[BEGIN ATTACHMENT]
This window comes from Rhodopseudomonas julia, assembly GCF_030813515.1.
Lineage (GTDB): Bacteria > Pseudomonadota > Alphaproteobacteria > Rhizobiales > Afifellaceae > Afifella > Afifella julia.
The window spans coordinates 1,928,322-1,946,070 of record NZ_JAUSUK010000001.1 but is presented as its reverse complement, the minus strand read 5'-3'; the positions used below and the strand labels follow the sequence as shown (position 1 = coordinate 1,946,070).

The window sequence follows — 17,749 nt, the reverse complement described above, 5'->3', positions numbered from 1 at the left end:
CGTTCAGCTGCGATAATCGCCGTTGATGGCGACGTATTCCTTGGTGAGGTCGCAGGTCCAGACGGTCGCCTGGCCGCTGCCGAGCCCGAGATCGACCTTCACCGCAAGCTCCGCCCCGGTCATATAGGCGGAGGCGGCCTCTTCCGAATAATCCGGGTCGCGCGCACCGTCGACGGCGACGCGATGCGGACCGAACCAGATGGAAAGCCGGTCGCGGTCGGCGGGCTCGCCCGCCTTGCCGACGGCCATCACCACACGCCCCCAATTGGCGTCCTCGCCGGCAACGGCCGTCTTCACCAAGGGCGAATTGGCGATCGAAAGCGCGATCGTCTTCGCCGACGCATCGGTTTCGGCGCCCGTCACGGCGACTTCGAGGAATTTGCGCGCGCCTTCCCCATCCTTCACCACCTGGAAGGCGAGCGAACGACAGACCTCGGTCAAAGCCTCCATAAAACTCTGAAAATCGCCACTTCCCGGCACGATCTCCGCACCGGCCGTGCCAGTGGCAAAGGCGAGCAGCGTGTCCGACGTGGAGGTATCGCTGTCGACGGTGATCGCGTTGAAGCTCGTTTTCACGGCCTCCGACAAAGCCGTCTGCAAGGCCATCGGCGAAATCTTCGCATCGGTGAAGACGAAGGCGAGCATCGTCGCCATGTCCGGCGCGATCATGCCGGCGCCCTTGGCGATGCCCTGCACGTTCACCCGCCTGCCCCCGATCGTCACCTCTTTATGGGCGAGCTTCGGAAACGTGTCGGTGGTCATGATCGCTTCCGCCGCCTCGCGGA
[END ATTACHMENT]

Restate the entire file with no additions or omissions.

This window comes from Rhodopseudomonas julia, assembly GCF_030813515.1.
Lineage (GTDB): Bacteria > Pseudomonadota > Alphaproteobacteria > Rhizobiales > Afifellaceae > Afifella > Afifella julia.
The window spans coordinates 1,928,322-1,946,070 of record NZ_JAUSUK010000001.1 but is presented as its reverse complement, the minus strand read 5'-3'; the positions used below and the strand labels follow the sequence as shown (position 1 = coordinate 1,946,070).

The window sequence follows — 17,749 nt, the reverse complement described above, 5'->3', positions numbered from 1 at the left end:
CGTTCAGCTGCGATAATCGCCGTTGATGGCGACGTATTCCTTGGTGAGGTCGCAGGTCCAGACGGTCGCCTGGCCGCTGCCGAGCCCGAGATCGACCTTCACCGCAAGCTCCGCCCCGGTCATATAGGCGGAGGCGGCCTCTTCCGAATAATCCGGGTCGCGCGCACCGTCGACGGCGACGCGATGCGGACCGAACCAGATGGAAAGCCGGTCGCGGTCGGCGGGCTCGCCCGCCTTGCCGACGGCCATCACCACACGCCCCCAATTGGCGTCCTCGCCGGCAACGGCCGTCTTCACCAAGGGCGAATTGGCGATCGAAAGCGCGATCGTCTTCGCCGACGCATCGGTTTCGGCGCCCGTCACGGCGACTTCGAGGAATTTGCGCGCGCCTTCCCCATCCTTCACCACCTGGAAGGCGAGCGAACGACAGACCTCGGTCAAAGCCTCCATAAAACTCTGAAAATCGCCACTTCCCGGCACGATCTCCGCACCGGCCGTGCCAGTGGCAAAGGCGAGCAGCGTGTCCGACGTGGAGGTATCGCTGTCGACGGTGATCGCGTTGAAGCTCGTTTTCACGGCCTCCGACAAAGCCGTCTGCAAGGCCATCGGCGAAATCTTCGCATCGGTGAAGACGAAGGCGAGCATCGTCGCCATGTCCGGCGCGATCATGCCGGCGCCCTTGGCGATGCCCTGCACGTTCACCCGCCTGCCCCCGATCGTCACCTCTTTATGGGCGAGCTTCGGAAACGTGTCGGTGGTCATGATCGCTTCCGCCGCCTCGCGGA